In fact, this attempt by scientists to convince the American public that evolution poses no threat to faith has largely fallen on deaf ears, perhaps because it is simply untrue, and believers can see this clearly enough.
A 2010 Gallup Poll found that only 16 percent of Americans believe in "Naturalist Evolution," defined as the view that "Man has developed over millions of years from less advanced forms of life [and] God had no part in the process." This is exactly the same percentage of Americans who declare themselves unaffiliated with any religion. It may be that the only Americans who accept naturalist evolution are those who do not participate in any organized religion.
Of 34 developed nations surveyed for their acceptance of evolution, defined as humans and apes sharing the same ancestor, only Turkey was lower than the U.S.
So, what is it that the Americans who do participate in organized religion believe? The Gallup Poll found that 30 percent of all Americans agree with "Theistic Evolution" defined as "Man has developed over millions of years from less advanced forms of life, but God guided this process, including man's creation." And, an amazing 40 percent adopt the "Creationist View" in which "God created man pretty much in his present form at one time within the last 10,000 years." This is despite the fact that only 26.3 percent of all Americans belong to Evangelical churches where the Bible is taken literally. This suggests that almost half of the churchgoers who reject evolution do so not because it disagrees with the Bible, but because it disagrees with their personal view of humanity's place in the scheme of things -- that humans are special.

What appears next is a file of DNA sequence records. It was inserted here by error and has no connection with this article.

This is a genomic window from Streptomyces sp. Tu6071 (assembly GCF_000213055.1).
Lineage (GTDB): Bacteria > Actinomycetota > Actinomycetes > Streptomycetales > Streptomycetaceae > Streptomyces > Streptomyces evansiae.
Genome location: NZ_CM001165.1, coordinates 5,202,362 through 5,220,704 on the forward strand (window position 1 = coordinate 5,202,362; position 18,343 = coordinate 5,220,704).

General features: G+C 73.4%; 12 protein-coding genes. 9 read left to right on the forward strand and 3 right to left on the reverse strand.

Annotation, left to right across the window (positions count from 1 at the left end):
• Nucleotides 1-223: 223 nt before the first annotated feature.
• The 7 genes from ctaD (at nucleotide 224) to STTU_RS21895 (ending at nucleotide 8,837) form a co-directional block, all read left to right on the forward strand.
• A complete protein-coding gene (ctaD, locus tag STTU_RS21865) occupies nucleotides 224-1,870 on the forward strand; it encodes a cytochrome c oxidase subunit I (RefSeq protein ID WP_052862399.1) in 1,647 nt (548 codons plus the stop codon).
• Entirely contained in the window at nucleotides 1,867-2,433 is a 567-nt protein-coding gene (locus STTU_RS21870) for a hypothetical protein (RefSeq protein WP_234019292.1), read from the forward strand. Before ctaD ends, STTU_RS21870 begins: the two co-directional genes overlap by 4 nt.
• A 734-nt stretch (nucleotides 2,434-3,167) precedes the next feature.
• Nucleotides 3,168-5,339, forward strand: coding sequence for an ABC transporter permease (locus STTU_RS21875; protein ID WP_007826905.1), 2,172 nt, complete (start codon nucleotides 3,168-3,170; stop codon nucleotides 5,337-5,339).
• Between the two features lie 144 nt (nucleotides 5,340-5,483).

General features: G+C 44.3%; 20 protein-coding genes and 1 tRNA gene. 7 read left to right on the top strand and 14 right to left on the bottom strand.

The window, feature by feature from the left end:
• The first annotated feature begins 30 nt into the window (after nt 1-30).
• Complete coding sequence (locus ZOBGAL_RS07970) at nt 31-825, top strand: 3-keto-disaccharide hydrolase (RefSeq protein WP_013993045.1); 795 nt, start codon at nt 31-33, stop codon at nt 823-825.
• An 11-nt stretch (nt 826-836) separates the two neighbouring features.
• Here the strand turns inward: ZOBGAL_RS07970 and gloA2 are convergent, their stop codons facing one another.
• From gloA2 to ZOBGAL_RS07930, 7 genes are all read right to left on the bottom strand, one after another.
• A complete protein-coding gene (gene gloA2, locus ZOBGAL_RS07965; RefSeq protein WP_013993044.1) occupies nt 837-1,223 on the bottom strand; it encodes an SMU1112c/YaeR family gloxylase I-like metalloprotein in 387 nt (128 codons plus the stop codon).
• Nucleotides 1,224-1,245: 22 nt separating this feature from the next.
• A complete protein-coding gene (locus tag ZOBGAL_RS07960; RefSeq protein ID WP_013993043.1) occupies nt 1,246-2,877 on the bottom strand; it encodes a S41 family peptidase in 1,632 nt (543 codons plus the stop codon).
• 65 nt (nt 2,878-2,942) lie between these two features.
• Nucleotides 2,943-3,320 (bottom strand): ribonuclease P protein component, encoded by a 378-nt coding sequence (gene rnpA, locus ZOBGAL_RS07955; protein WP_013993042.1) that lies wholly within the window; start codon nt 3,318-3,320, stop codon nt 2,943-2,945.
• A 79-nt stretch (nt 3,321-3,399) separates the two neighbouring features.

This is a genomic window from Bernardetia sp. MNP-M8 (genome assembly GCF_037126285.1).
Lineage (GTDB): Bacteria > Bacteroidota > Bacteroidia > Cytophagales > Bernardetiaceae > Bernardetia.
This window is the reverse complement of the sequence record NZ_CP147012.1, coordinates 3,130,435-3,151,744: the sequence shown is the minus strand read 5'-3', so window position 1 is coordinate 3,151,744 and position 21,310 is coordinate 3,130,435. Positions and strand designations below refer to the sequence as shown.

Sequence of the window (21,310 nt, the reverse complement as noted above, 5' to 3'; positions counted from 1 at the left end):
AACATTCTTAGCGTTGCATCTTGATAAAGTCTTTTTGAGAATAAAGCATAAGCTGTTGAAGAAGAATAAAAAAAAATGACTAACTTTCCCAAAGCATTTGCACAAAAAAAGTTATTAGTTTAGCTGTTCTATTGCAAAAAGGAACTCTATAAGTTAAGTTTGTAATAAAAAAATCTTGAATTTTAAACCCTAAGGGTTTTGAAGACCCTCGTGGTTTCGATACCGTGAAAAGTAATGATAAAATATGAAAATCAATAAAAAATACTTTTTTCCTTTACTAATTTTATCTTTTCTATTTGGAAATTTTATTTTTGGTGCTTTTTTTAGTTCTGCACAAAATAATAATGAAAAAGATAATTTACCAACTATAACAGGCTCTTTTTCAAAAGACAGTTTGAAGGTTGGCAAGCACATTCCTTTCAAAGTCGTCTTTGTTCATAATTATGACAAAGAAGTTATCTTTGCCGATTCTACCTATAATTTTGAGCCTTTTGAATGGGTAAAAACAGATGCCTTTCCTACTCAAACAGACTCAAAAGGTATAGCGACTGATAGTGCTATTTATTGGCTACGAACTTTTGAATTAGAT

Darwin is remembered as a great thinker because he saw that pure random variation was enough to allow natural selection to work. If he had said that supernaturally guided variation created the biological world, nobody would know his name today because that theory has no explanatory power. It just pushes the puzzle off into the never-never-land of the supernatural.